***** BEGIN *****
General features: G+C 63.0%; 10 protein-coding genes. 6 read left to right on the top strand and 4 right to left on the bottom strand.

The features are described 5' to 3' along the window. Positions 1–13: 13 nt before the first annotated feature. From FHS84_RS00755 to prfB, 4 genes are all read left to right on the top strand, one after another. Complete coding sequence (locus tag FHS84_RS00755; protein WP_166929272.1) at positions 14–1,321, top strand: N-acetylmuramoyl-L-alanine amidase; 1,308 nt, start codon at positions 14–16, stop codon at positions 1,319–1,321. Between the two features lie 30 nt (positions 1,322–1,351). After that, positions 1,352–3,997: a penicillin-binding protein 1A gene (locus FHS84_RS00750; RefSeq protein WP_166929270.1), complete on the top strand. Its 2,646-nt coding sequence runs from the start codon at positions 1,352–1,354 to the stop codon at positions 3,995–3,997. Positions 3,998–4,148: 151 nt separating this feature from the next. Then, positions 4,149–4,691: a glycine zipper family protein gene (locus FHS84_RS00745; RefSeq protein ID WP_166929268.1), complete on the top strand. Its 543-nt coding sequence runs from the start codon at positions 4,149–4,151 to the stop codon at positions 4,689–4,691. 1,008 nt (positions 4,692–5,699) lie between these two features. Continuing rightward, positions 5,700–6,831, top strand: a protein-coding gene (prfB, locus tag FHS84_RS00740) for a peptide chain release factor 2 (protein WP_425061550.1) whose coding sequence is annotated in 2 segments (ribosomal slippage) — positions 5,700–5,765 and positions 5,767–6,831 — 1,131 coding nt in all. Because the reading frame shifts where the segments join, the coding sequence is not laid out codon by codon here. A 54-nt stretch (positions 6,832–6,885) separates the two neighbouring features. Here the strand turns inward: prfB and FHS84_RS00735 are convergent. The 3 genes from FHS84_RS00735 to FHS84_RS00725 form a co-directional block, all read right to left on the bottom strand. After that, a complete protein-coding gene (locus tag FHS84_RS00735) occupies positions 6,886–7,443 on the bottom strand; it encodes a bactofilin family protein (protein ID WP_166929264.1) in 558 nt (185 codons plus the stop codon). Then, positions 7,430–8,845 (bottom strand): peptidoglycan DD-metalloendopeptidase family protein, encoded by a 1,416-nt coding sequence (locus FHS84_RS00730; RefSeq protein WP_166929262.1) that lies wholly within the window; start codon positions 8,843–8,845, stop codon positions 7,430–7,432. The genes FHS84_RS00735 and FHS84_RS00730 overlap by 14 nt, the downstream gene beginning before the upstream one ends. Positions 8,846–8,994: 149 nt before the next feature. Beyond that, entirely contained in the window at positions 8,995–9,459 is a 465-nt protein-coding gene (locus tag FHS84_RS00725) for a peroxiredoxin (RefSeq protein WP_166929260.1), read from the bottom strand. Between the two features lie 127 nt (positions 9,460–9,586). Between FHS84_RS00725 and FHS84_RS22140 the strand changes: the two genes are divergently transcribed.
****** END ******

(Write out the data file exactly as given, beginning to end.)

General features: G+C 63.0%; 10 protein-coding genes. 6 read left to right on the top strand and 4 right to left on the bottom strand.

The features are described 5' to 3' along the window. Positions 1–13: 13 nt before the first annotated feature. From FHS84_RS00755 to prfB, 4 genes are all read left to right on the top strand, one after another. Complete coding sequence (locus tag FHS84_RS00755; protein WP_166929272.1) at positions 14–1,321, top strand: N-acetylmuramoyl-L-alanine amidase; 1,308 nt, start codon at positions 14–16, stop codon at positions 1,319–1,321. Between the two features lie 30 nt (positions 1,322–1,351). After that, positions 1,352–3,997: a penicillin-binding protein 1A gene (locus FHS84_RS00750; RefSeq protein WP_166929270.1), complete on the top strand. Its 2,646-nt coding sequence runs from the start codon at positions 1,352–1,354 to the stop codon at positions 3,995–3,997. Positions 3,998–4,148: 151 nt separating this feature from the next. Then, positions 4,149–4,691: a glycine zipper family protein gene (locus FHS84_RS00745; RefSeq protein ID WP_166929268.1), complete on the top strand. Its 543-nt coding sequence runs from the start codon at positions 4,149–4,151 to the stop codon at positions 4,689–4,691. 1,008 nt (positions 4,692–5,699) lie between these two features. Continuing rightward, positions 5,700–6,831, top strand: a protein-coding gene (prfB, locus tag FHS84_RS00740) for a peptide chain release factor 2 (protein WP_425061550.1) whose coding sequence is annotated in 2 segments (ribosomal slippage) — positions 5,700–5,765 and positions 5,767–6,831 — 1,131 coding nt in all. Because the reading frame shifts where the segments join, the coding sequence is not laid out codon by codon here. A 54-nt stretch (positions 6,832–6,885) separates the two neighbouring features. Here the strand turns inward: prfB and FHS84_RS00735 are convergent. The 3 genes from FHS84_RS00735 to FHS84_RS00725 form a co-directional block, all read right to left on the bottom strand. After that, a complete protein-coding gene (locus tag FHS84_RS00735) occupies positions 6,886–7,443 on the bottom strand; it encodes a bactofilin family protein (protein ID WP_166929264.1) in 558 nt (185 codons plus the stop codon). Then, positions 7,430–8,845 (bottom strand): peptidoglycan DD-metalloendopeptidase family protein, encoded by a 1,416-nt coding sequence (locus FHS84_RS00730; RefSeq protein WP_166929262.1) that lies wholly within the window; start codon positions 8,843–8,845, stop codon positions 7,430–7,432. The genes FHS84_RS00735 and FHS84_RS00730 overlap by 14 nt, the downstream gene beginning before the upstream one ends. Positions 8,846–8,994: 149 nt before the next feature. Beyond that, entirely contained in the window at positions 8,995–9,459 is a 465-nt protein-coding gene (locus tag FHS84_RS00725) for a peroxiredoxin (RefSeq protein WP_166929260.1), read from the bottom strand. Between the two features lie 127 nt (positions 9,460–9,586). Between FHS84_RS00725 and FHS84_RS22140 the strand changes: the two genes are divergently transcribed.